# How Can I Assign a Background Color to Cells in a Spreadsheet and Then “Sum” Those Cells?

Hey, Scripting Guy! How can I assign a background color (based on a specified value) to a spreadsheet cell and then “sum” those cells?

-- JC

Hey, JC. Thanks for the question. And yes, you heard correctly: in his last game the Scripting Son did indeed go 4-for-4, banging out three singles and a double. That outing raised his batting average for the season to an even .500 which, all things considered, isn’t bad at all.

Of course, as the Scripting Dad likes to remind him, a .500 batting average means that the Scripting Son still fails one out every two times he steps to the plate. Although come to think of it, failing only once every two tries is a way better percentage than the Scripting Dad has when it comes to writing this column. Hmmm ….

But you’re in luck, JC, and on two accounts. For one, this happens to be one of those rare occasions when we actually do have an answer to a question. For another, we have a number of other things we have to do today; that means we can’t spend as much time on meandering and meaningless anecdotes as we usually do. Instead, we’re going to cut to the chase and get right to the script.

Well, in just a minute, that is. Did you know that the phrase “cut to the chase” originated in Hollywood in the 1920s? In the movie world “cut to the chase” meant skipping past the boring parts of the film – like characters discussing their dreams and aspirations – and getting to the good stuff: the chase scene. As a general rule we don’t use the phrase “cut to the chase” in relation to Hey, Scripting Guy!; after all, if you skipped the boring parts there wouldn’t be much left to the column, would there?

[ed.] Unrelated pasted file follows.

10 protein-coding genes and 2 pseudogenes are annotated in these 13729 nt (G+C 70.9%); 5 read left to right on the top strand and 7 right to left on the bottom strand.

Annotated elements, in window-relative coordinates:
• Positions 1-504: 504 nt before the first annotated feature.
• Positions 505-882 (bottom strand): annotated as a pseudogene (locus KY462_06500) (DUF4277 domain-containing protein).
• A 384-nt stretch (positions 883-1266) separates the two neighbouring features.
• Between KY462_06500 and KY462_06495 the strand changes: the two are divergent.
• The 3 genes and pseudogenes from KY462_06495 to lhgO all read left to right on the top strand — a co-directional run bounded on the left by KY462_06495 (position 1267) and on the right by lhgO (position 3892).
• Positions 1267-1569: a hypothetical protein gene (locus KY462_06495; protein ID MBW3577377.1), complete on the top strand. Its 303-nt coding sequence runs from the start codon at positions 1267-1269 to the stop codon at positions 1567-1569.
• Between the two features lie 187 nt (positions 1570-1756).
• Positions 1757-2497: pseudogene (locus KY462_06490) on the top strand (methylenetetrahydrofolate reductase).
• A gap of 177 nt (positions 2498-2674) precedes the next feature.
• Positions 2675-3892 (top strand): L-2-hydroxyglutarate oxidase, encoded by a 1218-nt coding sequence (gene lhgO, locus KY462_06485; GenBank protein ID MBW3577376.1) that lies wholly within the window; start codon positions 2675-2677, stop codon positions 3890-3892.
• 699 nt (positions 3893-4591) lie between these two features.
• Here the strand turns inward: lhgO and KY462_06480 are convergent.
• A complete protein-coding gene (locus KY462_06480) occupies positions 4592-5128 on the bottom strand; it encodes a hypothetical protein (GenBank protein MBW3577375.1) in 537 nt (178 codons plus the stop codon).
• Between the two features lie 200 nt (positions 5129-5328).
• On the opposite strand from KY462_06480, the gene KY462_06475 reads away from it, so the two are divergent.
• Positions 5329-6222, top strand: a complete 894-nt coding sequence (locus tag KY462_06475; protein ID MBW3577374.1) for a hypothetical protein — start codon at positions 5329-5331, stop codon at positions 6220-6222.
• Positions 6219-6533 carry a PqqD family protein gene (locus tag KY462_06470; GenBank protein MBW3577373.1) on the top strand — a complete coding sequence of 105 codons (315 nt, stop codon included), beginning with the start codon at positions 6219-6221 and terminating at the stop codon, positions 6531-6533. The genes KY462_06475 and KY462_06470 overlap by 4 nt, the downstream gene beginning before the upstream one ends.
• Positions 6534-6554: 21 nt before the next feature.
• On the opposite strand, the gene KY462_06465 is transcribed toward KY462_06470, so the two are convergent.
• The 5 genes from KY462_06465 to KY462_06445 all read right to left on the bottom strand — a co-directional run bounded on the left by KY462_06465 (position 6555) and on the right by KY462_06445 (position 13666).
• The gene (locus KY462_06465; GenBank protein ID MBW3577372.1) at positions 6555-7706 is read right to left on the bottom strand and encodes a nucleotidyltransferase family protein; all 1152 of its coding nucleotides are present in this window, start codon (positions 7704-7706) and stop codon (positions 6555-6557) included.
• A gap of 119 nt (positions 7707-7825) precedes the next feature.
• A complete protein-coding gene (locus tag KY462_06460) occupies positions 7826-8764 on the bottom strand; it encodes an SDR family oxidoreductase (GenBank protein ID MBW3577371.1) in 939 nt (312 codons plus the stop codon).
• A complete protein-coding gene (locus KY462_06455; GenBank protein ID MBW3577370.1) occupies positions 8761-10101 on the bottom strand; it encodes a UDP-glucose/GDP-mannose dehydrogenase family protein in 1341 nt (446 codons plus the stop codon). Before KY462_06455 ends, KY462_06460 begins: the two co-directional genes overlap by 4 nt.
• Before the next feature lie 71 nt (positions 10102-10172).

With that in mind, here’s the scripting equivalent of a chase scene, a script that can assign a background color to cells in a spreadsheet and then “sum” those cells:

```Set objExcel = CreateObject("Excel.Application")
objExcel.Visible = True
Set objWorksheet = objWorkbook.Worksheets(1)
objExcel.Cells(1, 1).Value = "A"
objExcel.Cells(2, 1).Value = "B"
objExcel.Cells(3, 1).Value = "C"
objExcel.Cells(4, 1).Value = "D"
objExcel.Cells(5, 1).Value = "E"
objExcel.Cells(6, 1).Value = "F"
objExcel.Cells(7, 1).Value = "G"
objExcel.Cells(8, 1).Value = "H"
objExcel.Cells(1, 1).Interior.ColorIndex = 7
objExcel.Cells(2, 1).Interior.ColorIndex = 8
objExcel.Cells(3, 1).Interior.ColorIndex = 9
objExcel.Cells(4, 1).Interior.ColorIndex = 10
objExcel.Cells(5, 1).Interior.ColorIndex = 7
objExcel.Cells(6, 1).Interior.ColorIndex = 7
objExcel.Cells(7, 1).Interior.ColorIndex = 8
objExcel.Cells(8, 1).Interior.ColorIndex = 10
i = 1
Do Until objExcel.Cells(i, 1).Value = ""
intColor = objExcel.Cells(i, 1).Interior.ColorIndex
Select Case intColor
Case 7 intSum = intSum + 5
Case 8 intSum = intSum + 10
Case 9 intSum = intSum + 15
Case 10 intSum = intSum + 20
End Select
i = i + 1
Loop
Wscript.Echo intSum
```

To begin with we should note that we took a few liberties here. For example, JC has a script designed to enter a specific value into a cell and then set the background color of that cell based on the value entered. We didn’t bother setting up a fancy system like that; instead, we simply threw some data into some cells and then arbitrarily changed the background color of each cell. But that’s OK: after you see how easy it is to change the background color of a cell, and how easy it is to “read” these background colors, well, you won’t find it too terribly hard to adapt this script as needed.

Which reminds us: did we mention where the term “cut to the chase” came from? We did? In that case, let’s cut to the chase and discuss how the script works. We start out – in truly dramatic fashion – by creating an instance of the Excel.Application object and then setting the Visible property to True; that gives us a running instance of Excel that we can see on screen. We then use these two lines of code to create a new workbook and to bind to the first worksheet in that workbook:

```Set objWorkbook = objExcel.Workbooks.Add()